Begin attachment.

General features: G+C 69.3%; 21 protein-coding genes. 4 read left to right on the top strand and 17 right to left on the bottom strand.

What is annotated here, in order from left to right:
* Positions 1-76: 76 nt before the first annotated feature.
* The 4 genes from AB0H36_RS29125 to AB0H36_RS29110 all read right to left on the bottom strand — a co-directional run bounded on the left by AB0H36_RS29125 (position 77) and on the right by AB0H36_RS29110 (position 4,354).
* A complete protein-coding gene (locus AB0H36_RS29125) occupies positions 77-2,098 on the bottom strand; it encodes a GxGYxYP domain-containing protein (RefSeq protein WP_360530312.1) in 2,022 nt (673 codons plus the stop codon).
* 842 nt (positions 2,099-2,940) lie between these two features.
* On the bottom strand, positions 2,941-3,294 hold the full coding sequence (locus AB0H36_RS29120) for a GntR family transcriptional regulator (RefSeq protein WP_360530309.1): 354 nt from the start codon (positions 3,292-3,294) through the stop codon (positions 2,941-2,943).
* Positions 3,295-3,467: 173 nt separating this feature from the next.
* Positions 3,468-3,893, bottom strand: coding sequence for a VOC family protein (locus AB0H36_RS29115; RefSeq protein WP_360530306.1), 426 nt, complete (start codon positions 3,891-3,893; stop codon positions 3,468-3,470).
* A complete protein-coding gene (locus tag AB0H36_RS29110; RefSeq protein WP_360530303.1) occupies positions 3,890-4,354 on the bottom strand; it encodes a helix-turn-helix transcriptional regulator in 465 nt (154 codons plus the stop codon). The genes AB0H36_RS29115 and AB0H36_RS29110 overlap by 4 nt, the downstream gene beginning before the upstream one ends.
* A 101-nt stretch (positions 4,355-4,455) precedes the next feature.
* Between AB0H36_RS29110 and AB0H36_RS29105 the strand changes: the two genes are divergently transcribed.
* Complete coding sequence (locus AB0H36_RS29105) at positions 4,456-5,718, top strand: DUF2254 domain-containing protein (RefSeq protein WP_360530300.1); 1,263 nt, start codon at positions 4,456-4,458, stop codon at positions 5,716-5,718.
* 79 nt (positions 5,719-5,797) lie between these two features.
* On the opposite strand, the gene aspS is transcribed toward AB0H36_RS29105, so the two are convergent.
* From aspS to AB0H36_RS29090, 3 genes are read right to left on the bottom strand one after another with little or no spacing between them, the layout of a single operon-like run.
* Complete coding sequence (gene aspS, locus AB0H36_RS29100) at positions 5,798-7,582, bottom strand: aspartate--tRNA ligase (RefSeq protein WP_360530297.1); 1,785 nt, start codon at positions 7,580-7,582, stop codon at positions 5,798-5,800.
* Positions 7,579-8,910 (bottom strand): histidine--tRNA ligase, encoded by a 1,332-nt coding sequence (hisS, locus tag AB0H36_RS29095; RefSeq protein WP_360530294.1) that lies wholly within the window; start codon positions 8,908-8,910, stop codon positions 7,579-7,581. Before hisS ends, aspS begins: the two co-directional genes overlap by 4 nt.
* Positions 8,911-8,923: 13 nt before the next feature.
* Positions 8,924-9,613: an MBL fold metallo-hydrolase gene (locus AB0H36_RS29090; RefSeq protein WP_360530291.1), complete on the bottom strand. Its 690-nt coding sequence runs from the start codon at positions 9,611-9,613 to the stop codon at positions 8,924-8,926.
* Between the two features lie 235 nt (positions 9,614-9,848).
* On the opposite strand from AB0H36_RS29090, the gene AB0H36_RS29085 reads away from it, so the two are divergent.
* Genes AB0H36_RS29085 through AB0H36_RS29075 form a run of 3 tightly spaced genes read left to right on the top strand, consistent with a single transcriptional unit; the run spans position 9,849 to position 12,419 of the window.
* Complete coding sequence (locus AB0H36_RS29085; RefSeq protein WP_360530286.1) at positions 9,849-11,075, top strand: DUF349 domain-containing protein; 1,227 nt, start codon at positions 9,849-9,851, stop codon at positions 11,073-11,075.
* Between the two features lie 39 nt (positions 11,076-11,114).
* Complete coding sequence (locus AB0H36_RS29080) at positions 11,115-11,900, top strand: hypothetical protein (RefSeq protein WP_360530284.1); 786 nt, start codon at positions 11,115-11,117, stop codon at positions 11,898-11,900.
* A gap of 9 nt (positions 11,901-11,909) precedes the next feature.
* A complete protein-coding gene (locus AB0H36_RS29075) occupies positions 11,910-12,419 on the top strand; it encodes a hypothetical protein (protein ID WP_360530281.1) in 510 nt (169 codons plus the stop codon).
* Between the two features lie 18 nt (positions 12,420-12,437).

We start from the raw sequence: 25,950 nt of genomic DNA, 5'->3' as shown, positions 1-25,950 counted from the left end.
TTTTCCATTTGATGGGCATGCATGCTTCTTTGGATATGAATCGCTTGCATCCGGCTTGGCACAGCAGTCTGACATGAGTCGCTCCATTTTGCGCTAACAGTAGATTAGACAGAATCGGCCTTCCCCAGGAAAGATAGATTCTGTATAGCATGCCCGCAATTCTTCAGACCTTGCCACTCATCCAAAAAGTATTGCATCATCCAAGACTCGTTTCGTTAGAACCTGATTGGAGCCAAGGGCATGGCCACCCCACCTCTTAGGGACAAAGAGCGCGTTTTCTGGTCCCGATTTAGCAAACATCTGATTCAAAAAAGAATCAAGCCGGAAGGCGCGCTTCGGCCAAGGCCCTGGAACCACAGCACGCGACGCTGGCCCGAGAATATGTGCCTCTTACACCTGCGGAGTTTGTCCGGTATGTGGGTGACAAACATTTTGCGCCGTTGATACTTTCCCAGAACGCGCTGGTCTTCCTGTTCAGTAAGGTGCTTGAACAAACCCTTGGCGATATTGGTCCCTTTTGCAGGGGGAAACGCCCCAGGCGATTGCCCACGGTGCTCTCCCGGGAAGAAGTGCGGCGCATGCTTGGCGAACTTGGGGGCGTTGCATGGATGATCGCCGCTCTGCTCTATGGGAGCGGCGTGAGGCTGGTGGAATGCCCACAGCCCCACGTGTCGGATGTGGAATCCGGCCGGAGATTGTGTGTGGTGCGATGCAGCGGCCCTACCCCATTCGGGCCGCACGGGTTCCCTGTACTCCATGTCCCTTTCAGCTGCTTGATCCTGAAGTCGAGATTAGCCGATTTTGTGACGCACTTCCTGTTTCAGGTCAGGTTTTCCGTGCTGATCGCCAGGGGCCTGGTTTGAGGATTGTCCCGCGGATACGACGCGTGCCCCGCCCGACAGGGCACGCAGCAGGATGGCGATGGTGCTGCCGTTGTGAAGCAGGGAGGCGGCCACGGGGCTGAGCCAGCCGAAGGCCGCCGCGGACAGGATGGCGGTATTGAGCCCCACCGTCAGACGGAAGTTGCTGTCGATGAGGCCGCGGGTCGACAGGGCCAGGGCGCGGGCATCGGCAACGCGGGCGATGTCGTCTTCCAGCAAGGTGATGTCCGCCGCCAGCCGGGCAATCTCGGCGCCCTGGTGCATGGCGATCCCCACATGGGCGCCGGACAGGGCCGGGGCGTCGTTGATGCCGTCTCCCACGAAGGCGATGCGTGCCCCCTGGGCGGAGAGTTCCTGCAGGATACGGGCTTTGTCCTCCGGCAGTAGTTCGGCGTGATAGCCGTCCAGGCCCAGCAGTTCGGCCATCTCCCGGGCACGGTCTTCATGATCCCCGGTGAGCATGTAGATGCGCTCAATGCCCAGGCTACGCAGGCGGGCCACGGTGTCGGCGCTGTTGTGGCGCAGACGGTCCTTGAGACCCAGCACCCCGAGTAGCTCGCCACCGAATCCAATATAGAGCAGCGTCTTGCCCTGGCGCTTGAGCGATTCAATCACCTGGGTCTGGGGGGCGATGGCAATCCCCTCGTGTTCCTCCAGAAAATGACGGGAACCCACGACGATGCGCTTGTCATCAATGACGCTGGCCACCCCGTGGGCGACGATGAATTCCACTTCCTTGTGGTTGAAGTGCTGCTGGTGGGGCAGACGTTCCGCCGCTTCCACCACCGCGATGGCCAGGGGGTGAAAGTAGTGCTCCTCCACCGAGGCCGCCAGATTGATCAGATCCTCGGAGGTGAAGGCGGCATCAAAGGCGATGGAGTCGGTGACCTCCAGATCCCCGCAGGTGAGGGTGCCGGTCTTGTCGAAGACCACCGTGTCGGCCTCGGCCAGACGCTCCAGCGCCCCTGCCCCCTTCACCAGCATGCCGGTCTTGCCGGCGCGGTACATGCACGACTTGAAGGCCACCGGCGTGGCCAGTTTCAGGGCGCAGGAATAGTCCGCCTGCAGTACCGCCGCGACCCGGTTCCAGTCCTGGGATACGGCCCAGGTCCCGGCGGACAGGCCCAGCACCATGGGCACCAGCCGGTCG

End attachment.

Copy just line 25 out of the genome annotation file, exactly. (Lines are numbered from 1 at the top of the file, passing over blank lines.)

* Between the two features lie 39 nt (positions 11,076-11,114).